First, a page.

One thing that worries me is the lack of clarity when material is defined as “hardcore.”  And knowing Santorum, he'll take it as far as he can.  If such a ban went too far, we could be looking at a bold new era of banned books, which, by the way, was a reality only a few decades ago.  Barney Rosset, who passed away this past February, fought for the freedom to publish and distribute books that were illegal due the obscenity laws of the day.  Though Santorum signed a pledge awhile back that called for him to fight against pornography, among other things, it seems interesting that he reiterates such a hard-lined position right after such a prominent crusader for the freedom of the press died.  Hmmm . . .  Coincidence, maybe, but it still seems a bit much.

As a writer, I can’t trust someone who wants to thoroughly control what you can watch.  If the obscenity laws are once again believed to apply to written materials, it could potentially affect me, along with many others.  We shouldn’t look at this as just being about porn, because that’s only scratching the surface.
No politician should have that much control over what we view in our own homes.  Or write.  Or say.  If you despise pornography but love the first amendment, this should still disturb you.

Thursday, March 15, 2012

Rape Victim Commits Suicide

I wanted to share this story with others who may not have heard about it yet, though the news has spread quickly.  A sixteen year old Moroccan girl named Amina El-Filali  was made to marry her rapist.  The rapist used an old provision in Moroccan law to escape jail time by marrying her, and her family agreed to allow it.  Being raped is a mark of dishonor to the family, which likely influenced their decision to allow it.  After being married to her rapist for six months, she killed herself by drinking rat poison.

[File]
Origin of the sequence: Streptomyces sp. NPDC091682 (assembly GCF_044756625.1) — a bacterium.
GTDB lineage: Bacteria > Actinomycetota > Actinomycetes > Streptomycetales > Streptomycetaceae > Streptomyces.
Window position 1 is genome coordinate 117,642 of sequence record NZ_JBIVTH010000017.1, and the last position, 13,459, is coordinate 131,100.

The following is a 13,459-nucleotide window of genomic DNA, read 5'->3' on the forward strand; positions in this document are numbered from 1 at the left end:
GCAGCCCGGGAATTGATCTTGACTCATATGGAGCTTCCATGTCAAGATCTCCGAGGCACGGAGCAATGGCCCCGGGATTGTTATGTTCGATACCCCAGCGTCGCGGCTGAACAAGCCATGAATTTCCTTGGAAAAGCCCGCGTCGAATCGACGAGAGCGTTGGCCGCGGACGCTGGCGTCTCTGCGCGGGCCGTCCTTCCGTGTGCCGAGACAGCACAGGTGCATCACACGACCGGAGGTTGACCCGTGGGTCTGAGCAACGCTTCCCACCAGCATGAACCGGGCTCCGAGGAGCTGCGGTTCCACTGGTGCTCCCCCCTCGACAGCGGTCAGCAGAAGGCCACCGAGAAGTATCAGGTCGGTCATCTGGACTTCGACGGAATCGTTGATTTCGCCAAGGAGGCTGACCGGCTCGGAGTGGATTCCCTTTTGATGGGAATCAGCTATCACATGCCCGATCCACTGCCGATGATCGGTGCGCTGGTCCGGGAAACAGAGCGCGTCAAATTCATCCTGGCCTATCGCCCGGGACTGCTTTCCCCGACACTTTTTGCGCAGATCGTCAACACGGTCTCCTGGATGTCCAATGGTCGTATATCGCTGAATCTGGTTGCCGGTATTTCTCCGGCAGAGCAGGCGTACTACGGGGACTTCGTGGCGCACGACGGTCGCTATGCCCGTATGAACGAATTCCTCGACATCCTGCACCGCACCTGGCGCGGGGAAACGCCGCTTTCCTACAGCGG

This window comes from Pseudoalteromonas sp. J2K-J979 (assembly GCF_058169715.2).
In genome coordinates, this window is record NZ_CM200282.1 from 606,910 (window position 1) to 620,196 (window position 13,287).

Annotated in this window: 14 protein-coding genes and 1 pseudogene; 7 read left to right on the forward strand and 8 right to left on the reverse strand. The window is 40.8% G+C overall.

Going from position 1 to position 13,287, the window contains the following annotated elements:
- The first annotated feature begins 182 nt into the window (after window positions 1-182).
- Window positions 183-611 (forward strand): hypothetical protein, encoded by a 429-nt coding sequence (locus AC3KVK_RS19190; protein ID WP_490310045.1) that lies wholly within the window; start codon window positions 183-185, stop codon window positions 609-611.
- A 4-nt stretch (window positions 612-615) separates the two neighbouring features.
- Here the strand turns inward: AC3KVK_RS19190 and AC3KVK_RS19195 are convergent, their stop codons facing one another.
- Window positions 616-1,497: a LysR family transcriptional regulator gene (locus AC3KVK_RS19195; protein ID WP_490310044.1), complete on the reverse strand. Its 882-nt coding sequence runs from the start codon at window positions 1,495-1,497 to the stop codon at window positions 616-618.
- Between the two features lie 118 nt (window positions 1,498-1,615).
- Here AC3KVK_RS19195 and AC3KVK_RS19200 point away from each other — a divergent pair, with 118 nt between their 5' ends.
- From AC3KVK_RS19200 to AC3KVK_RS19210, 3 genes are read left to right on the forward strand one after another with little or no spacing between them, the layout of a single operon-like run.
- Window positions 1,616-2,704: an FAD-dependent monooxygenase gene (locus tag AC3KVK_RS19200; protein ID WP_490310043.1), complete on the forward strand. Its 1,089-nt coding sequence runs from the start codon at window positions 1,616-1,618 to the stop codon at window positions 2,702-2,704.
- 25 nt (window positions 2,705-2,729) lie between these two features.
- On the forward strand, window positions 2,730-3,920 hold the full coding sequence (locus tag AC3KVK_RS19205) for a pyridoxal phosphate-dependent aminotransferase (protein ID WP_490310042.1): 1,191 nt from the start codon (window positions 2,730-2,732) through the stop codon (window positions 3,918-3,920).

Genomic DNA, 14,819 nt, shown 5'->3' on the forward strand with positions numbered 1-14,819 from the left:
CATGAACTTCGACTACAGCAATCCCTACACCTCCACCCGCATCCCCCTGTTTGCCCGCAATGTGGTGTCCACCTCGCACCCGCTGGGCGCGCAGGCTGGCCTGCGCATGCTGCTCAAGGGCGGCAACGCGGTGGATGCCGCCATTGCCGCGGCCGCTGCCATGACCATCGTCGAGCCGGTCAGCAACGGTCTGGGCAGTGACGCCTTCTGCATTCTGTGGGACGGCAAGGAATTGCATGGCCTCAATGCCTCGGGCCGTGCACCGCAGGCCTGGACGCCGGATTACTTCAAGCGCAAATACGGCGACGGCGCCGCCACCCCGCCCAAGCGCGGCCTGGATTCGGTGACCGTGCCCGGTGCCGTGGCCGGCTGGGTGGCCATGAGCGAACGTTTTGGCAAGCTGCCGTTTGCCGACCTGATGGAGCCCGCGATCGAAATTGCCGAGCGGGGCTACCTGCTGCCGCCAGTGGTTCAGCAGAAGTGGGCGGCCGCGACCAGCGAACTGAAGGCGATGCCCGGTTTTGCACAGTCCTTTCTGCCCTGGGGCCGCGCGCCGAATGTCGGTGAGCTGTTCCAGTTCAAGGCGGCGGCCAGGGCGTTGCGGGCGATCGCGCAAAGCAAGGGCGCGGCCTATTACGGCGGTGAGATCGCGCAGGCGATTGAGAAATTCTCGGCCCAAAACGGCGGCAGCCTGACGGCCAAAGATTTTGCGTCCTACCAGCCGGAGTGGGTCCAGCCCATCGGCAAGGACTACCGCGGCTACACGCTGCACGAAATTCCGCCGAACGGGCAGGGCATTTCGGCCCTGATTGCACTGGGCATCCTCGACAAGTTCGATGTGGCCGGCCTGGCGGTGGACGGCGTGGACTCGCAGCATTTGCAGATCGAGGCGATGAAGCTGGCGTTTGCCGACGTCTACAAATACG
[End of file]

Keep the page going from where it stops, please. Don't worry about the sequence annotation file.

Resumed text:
Luckily Morocco is taking action and has vowed to amend the law that allowed this to happen.  It's too late to save Amina, but hopefully it will spare many others.

I'm writing this because victims forced into such abhorrent arrangements need someone to speak for them.  If enough people had spoken out on her behalf before the marriage, this young girl would still be alive.  Being raped must be horrible enough, but to be forced to spend the rest of your life with someone who has such blatant disregard for you as a human being is beyond unthinkable.

Ladies, don't take your rights for granted.  Those of us who are free should appreciate what we have and speak out for those who are not so fortunate.  

Wednesday, March 14, 2012

The Power of Words: Personal Responsibility

We’ve been hearing a lot about Rush Limbaugh and other personalities that have used defamatory and degrading language against women.  Bill Maher is an example from the other side of the political spectrum.  Thanks to the wonderful thing that is the 1st amendment, we have the freedom to say things, but there are responsibilities that go along with the words we choose.  Words are powerful and have consequences, both intended and unintended.  We must accept those consequences, and we must think carefully about what we want to say.  I discussed this at length last week.

That being said, I’d like the present the other side of things.  As the person on the receiving end of harsh insults, we feel hurt and angry.  It’s all too easy to take insults to heart, especially if we hear them enough.  That’s why children who are bullied often experience low self-esteem.  You hear something said about you often enough, you start to believe it.

However, there comes a point when you need to take responsibility for who you are and how you feel about yourself.  Words injure, but only if we let them.  Half the power that words have comes from the person on the receiving end.  It makes no sense to yield all power to a bully by letting their word s damage you.  Try to be strong.  Stand up for yourself by refusing to believe what they say.  Show them that they’re wrong and that they won’t break you.

Half the time, the person tearing you down doesn’t really know you.  If they don’t know you, why should they play a role in defining you?

Thursday, March 8, 2012

Hold On . . .The Impossible Has Happened